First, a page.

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think of a number
1 march 2019
I learned of Anders Bodelsen's minor-classic crime novel Think of a Number via Jakob Stougaard-Nielsen's critical study Scandinavian Crime Fiction. Stougaard-Nielsen sees Think of a Number as crucial in the development of an atmosphere for later Scandinavian crime thrillers: amoral, affectless, cynical about the state and the police. Bodelsen certainly drew on American hard-boileds and procedurals as models, but America is supposed to be amoral and cynical, while Denmark and Sweden are not. And the affectless part was a new element in the mix.
Bodelsen also draws on the noirish sensibilities of Patricia Highsmith, and the roman dur tradition of Georges Simenon and Francis Carco. Which is not to say that he necessarily read any of those writers, but that they all share a mid-20th-century sensibility that drew them to stories of people getting away with crimes and finding that getting away with them can be worse than getting caught.
Think of a Number, as its title suggests, poses a thought experiment. Or several. Before the title thought, mild-mannered bank teller Flemming Borck wonders if he's been handed the perfect crime. He discovers that someone is planning to rob his bank. What would you do? Tell the cops? tell your boss? tell the robber, even, in an attempt to dissuade him? Or would you siphon a huge amount of money into your lunchbox, give the robber a fraction of the sum when he committed his crime, and then make out as if the robber had taken it all?
And of course, then what would you do? Even if the police and the bank management suspected nothing, you'd have to hide the money, and you'd have to hide your surplus success from the robber and his accomplices. You couldn't go out and buy a new Volvo, even if you looked longingly at the one in the showroom window. (If a new Volvo doesn't sound like the sexiest thing imaginable, remember this is 1968 in Denmark, and remember you're a mild-mannered bank teller.)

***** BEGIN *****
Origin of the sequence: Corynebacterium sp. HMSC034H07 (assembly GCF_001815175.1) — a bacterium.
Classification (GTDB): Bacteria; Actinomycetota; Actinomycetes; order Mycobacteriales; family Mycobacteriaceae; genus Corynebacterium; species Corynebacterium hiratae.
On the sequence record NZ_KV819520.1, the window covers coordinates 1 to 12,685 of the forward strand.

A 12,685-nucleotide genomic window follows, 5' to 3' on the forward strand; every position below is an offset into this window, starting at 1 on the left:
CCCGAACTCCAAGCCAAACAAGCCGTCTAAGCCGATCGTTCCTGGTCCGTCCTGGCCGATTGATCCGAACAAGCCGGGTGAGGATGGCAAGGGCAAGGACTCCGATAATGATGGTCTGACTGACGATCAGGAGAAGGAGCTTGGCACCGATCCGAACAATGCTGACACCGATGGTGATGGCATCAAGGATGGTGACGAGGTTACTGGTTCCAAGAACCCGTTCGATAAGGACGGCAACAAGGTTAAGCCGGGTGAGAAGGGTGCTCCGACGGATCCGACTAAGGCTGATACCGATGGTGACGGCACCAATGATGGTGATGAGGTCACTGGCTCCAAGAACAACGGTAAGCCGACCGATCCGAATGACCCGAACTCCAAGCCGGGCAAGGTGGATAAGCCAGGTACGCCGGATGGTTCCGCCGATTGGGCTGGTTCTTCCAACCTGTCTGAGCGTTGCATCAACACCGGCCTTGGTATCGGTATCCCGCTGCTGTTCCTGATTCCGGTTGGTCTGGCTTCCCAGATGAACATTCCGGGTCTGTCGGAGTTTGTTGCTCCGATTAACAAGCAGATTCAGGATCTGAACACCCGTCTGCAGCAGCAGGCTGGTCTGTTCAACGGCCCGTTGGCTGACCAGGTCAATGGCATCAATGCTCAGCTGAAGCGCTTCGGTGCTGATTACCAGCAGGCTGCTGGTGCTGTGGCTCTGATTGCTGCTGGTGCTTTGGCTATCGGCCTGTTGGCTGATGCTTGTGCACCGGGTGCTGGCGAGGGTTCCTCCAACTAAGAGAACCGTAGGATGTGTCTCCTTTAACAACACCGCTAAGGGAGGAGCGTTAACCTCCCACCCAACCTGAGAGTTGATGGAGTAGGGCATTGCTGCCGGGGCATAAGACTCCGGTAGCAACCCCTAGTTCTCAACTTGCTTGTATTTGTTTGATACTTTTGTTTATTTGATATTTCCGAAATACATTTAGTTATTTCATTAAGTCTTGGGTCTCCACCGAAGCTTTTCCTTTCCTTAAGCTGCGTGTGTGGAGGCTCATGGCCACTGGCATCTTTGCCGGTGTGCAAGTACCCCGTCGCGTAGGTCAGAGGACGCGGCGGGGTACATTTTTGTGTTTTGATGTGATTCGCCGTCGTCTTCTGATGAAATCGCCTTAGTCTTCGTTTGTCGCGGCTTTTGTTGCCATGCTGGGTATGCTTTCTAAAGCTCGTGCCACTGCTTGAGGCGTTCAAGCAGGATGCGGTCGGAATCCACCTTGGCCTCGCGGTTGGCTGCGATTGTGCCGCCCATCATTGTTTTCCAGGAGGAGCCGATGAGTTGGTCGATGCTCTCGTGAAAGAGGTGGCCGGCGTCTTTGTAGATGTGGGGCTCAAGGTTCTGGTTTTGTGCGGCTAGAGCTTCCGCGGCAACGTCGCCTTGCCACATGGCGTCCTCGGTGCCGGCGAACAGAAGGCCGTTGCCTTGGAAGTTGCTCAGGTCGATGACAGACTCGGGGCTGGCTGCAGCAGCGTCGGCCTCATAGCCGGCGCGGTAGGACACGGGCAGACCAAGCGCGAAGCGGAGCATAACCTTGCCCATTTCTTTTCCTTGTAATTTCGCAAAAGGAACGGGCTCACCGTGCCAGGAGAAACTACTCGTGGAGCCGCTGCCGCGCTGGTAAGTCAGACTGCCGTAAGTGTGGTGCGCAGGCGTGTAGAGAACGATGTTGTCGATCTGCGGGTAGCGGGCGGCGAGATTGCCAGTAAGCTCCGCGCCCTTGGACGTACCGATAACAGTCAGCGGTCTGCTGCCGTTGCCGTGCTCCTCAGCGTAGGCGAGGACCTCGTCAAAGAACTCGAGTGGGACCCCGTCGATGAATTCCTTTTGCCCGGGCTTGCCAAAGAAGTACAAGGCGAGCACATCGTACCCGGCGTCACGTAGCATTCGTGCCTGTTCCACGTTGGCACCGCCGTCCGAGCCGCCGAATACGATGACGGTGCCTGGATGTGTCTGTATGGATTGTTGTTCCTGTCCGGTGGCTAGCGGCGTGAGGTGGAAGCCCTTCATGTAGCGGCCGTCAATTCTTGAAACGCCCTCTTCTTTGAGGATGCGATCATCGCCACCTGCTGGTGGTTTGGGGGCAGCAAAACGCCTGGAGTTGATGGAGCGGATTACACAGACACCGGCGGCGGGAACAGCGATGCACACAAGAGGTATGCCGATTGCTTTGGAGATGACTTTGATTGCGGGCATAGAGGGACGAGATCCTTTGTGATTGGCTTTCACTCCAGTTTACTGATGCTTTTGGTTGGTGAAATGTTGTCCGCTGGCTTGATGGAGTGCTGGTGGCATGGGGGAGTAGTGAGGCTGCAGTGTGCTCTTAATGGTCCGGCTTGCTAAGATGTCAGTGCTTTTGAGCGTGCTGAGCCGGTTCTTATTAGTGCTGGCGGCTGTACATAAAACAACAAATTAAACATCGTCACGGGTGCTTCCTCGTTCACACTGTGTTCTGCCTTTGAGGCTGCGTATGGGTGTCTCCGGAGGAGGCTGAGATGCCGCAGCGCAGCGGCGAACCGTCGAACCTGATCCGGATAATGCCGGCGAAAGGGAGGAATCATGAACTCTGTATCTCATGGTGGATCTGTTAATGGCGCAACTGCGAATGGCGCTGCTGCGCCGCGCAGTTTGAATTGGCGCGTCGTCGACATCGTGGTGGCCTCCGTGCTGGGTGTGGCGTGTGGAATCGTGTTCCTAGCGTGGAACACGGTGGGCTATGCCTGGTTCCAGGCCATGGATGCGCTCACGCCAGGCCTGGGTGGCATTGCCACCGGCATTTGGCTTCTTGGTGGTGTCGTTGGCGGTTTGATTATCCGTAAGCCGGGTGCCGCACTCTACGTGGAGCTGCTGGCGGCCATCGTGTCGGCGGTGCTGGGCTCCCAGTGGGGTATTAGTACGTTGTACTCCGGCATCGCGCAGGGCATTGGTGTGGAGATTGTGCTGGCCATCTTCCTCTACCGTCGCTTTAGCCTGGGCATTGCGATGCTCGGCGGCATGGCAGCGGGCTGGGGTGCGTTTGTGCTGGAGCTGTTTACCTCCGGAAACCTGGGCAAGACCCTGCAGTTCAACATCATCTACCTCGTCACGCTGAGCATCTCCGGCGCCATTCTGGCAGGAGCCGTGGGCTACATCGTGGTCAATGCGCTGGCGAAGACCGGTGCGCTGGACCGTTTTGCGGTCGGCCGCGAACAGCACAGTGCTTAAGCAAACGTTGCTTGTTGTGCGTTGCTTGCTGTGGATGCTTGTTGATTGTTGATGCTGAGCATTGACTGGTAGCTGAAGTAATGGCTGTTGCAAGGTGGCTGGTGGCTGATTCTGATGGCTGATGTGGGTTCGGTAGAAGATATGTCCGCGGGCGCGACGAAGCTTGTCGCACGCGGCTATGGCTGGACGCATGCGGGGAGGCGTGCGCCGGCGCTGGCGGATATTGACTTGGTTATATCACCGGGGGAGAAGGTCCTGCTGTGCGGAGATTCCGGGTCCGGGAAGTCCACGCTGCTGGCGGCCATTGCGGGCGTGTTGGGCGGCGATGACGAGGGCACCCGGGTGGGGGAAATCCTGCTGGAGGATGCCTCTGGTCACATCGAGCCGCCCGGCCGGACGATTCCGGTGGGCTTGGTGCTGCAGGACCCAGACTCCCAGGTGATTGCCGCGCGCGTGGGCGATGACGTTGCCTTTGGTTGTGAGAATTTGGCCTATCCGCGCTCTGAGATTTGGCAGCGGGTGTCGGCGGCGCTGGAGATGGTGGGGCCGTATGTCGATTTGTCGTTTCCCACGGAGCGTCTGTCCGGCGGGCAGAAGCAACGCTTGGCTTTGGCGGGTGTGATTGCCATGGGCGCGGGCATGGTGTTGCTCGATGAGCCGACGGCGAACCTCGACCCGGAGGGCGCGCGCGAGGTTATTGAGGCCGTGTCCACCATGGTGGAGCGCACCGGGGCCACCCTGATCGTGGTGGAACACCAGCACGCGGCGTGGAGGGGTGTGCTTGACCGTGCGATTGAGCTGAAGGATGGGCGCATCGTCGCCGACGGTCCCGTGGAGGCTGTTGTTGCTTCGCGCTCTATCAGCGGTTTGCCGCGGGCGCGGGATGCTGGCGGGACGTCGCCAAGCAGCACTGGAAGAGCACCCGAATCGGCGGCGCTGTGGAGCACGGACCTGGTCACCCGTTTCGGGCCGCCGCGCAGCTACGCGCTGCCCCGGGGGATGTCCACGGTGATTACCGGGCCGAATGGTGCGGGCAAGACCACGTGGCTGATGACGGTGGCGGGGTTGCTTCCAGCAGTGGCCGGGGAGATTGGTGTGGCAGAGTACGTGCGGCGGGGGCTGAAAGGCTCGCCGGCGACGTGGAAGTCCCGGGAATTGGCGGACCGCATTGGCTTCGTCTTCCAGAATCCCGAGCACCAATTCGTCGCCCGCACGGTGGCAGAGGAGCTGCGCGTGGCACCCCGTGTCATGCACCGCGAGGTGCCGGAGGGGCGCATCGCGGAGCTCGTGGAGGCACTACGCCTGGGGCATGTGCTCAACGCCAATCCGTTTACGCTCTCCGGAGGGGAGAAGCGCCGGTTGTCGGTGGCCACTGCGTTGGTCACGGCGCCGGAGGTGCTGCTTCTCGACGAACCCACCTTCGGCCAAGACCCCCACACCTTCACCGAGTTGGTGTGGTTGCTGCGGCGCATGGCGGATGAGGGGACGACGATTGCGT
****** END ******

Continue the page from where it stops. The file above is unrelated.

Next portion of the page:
Things play out in chaotic, unexpected ways, in typical noir/heist fashion, with plans improvised, executed, and unraveling (which leads to more improvisation). I won't summarize the plot here except to say that while there are cops in the story, and we even see the point of view of one of them, it's not a cop story.
Think of a Number interests me in that smell forms a large part of its sensory resources. I've been very hyposmic for a long time, and more and more dysosmic as I get older – and that's a stark contrast to Flemming Borck. At times it seems that Borck makes his way through the world led by his nose. It doesn't always lead him in the best directions.
Bodelsen, Anders. Think of a Number. [Tænk på et tal, 1968.] Translated by David Hohnen. New York: Harper, 1969.